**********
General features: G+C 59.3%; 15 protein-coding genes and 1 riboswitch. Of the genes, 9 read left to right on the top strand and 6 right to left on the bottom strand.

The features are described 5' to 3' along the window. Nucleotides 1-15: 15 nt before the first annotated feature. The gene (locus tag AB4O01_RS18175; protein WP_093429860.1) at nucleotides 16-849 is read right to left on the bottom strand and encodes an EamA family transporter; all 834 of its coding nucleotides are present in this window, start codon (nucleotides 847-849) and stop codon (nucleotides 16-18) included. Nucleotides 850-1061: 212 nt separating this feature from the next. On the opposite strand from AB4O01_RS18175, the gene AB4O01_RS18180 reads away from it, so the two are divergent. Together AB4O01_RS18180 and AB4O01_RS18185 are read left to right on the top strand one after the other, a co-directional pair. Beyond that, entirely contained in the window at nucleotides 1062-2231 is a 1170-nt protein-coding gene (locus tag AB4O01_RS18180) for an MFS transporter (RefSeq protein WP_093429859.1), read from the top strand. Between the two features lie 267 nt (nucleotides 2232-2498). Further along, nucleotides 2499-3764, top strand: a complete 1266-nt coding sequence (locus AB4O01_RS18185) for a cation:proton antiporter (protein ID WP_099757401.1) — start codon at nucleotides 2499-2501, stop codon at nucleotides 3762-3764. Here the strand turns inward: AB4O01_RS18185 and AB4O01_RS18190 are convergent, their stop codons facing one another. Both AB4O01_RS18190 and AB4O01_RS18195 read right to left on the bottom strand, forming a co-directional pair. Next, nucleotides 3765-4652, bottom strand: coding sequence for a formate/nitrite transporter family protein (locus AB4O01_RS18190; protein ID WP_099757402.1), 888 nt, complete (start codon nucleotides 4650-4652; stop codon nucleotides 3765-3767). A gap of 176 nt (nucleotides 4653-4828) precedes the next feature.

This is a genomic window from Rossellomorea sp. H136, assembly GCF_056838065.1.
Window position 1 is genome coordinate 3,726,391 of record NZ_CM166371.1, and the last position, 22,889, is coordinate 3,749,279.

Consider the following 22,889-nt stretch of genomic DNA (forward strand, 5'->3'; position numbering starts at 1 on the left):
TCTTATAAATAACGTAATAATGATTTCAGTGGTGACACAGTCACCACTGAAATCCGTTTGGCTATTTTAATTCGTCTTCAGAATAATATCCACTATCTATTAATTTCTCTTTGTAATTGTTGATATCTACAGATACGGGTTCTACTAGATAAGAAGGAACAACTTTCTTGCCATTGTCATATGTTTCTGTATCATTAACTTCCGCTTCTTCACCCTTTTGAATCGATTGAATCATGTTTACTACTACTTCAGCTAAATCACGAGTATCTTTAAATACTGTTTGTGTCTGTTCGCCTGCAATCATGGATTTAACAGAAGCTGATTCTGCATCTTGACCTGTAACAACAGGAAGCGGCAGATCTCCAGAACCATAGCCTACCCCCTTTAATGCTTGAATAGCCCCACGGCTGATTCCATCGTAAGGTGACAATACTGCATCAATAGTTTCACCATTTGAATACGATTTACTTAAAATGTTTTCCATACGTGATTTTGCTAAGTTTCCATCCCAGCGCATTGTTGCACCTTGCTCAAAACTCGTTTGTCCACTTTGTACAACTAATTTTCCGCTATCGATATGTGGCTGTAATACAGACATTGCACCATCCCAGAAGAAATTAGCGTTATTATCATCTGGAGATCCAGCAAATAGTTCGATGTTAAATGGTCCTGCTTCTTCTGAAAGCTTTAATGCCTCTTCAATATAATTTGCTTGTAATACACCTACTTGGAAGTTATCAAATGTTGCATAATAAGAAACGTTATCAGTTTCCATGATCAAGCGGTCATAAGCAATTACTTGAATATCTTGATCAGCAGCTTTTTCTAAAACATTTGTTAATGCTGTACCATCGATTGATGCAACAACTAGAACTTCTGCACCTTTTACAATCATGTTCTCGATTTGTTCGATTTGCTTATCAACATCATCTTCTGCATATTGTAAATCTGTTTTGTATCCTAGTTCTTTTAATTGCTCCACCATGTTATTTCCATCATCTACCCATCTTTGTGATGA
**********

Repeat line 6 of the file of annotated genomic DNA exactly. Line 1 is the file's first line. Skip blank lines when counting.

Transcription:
TCTTATAAATAACGTAATAATGATTTCAGTGGTGACACAGTCACCACTGAAATCCGTTTGGCTATTTTAATTCGTCTTCAGAATAATATCCACTATCTATTAATTTCTCTTTGTAATTGTTGATATCTACAGATACGGGTTCTACTAGATAAGAAGGAACAACTTTCTTGCCATTGTCATATGTTTCTGTATCATTAACTTCCGCTTCTTCACCCTTTTGAATCGATTGAATCATGTTTACTACTACTTCAGCTAAATCACGAGTATCTTTAAATACTGTTTGTGTCTGTTCGCCTGCAATCATGGATTTAACAGAAGCTGATTCTGCATCTTGACCTGTAACAACAGGAAGCGGCAGATCTCCAGAACCATAGCCTACCCCCTTTAATGCTTGAATAGCCCCACGGCTGATTCCATCGTAAGGTGACAATACTGCATCAATAGTTTCACCATTTGAATACGATTTACTTAAAATGTTTTCCATACGTGATTTTGCTAAGTTTCCATCCCAGCGCATTGTTGCACCTTGCTCAAAACTCGTTTGTCCACTTTGTACAACTAATTTTCCGCTATCGATATGTGGCTGTAATACAGACATTGCACCATCCCAGAAGAAATTAGCGTTATTATCATCTGGAGATCCAGCAAATAGTTCGATGTTAAATGGTCCTGCTTCTTCTGAAAGCTTTAATGCCTCTTCAATATAATTTGCTTGTAATACACCTACTTGGAAGTTATCAAATGTTGCATAATAAGAAACGTTATCAGTTTCCATGATCAAGCGGTCATAAGCAATTACTTGAATATCTTGATCAGCAGCTTTTTCTAAAACATTTGTTAATGCTGTACCATCGATTGATGCAACAACTAGAACTTCTGCACCTTTTACAATCATGTTCTCGATTTGTTCGATTTGCTTATCAACATCATCTTCTGCATATTGTAAATCTGTTTTGTATCCTAGTTCTTTTAATTGCTCCACCATGTTATTTCCATCATCTACCCATCTTTGTGATGA